By Tom Carpenter
“Spring and Summer call counts indicate pheasant calls were up 15% over 2017 data in Illinois,” reports Wade Louis, Habitat Team Program Manager with the Illinois Department of Natural Resources (IDNR). “However, long-term trends for pheasant are down.” Louis provided the following numbers to illustrate this decline:
*In 1965, there were 215,000 pheasant hunters that shot an estimated 658,000 pheasants (a relatively poor year for the times!).
*In the 2015-16 season, an estimated 7660 hunters shot 29,000 wild quail and 13,800 pheasant hunters shot just under 25,000 wild pheasant. We do not have a statewide estimate of upland hunter numbers or harvest data for 2017-18 season at this time.
“The weather this year has been all over the board,” says Louis. “Record cold in April, to record heat and rain in May and June. Some areas of the state had very heavy rain events and some flooding during late May and early June which could have been trouble for birds in low areas and for recently hatched broods.”
There is habitat. “Illinois has almost 900,000 acres of CRP,” says Louis, “and we have enrolled over 100,000 acres of Pollinator Habitat (CP42) since 2012. There are also over 25,000 acres of SAFE (State Acres for wildlife Enhancement) enrolled, and we were recently allocated another 15,000 acres for the priority areas within the two eligible natural divisions.”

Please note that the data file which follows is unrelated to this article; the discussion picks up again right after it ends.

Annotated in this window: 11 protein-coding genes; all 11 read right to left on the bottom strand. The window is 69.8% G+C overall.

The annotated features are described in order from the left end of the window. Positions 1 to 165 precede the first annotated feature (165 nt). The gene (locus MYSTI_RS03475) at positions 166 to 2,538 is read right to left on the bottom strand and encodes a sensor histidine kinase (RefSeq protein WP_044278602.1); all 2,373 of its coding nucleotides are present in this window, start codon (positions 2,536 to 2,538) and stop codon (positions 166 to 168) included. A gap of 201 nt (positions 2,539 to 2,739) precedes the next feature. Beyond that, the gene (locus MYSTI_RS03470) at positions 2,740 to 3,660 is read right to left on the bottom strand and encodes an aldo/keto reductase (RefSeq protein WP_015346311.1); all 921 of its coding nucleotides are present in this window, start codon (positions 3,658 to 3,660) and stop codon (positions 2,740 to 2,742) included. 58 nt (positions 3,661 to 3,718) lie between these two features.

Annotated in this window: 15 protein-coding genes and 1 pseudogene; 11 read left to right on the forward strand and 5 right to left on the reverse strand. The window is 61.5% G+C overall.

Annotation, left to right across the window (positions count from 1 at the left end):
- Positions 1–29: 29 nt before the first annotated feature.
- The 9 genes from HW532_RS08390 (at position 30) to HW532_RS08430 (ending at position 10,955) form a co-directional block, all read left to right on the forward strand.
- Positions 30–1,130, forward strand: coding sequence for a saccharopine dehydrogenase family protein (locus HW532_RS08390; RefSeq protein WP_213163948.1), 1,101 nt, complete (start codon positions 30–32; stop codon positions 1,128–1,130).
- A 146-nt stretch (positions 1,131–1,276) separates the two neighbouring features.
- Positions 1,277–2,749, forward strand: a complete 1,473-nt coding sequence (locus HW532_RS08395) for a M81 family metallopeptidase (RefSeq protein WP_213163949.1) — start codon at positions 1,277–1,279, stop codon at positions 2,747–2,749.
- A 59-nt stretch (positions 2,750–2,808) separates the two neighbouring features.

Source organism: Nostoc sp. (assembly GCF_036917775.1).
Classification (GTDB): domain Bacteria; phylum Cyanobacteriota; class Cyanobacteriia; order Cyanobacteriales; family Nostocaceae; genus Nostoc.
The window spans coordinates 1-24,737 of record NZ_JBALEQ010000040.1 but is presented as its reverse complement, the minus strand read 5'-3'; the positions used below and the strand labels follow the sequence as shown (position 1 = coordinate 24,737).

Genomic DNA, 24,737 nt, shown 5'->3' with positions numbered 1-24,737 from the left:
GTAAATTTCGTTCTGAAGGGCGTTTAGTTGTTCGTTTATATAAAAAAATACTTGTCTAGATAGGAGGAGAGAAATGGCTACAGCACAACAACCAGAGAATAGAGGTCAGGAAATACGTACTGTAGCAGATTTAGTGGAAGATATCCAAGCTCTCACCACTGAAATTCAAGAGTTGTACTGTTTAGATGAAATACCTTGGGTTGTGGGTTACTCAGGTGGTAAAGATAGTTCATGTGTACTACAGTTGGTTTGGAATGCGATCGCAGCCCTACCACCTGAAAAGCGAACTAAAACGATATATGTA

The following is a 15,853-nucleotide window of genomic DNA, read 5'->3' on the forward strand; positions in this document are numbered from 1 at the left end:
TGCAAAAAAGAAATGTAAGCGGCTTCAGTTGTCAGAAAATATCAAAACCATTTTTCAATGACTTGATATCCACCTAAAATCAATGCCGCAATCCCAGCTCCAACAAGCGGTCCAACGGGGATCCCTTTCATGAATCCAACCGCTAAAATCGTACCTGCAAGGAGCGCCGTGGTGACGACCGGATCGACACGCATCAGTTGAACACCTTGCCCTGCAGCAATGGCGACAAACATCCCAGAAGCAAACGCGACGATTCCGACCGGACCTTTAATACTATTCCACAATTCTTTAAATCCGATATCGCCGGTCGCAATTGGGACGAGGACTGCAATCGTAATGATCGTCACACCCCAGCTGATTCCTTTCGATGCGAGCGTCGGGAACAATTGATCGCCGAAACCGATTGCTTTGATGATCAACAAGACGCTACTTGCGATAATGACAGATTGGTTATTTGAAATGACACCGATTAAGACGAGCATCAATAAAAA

“The best area of the state for pheasant is east-central Illinois,” says Louis. “The land is mostly private.” Courteous hunters with a connection or two may be able to get access, especially in late season.
“Hunters should do well were sufficient habitat exists,” concludes Louis. “Private lands enrolled in CRP will provide the best hunting. Focus on newer plantings with higher forb to grass ratios over monoculture grass.”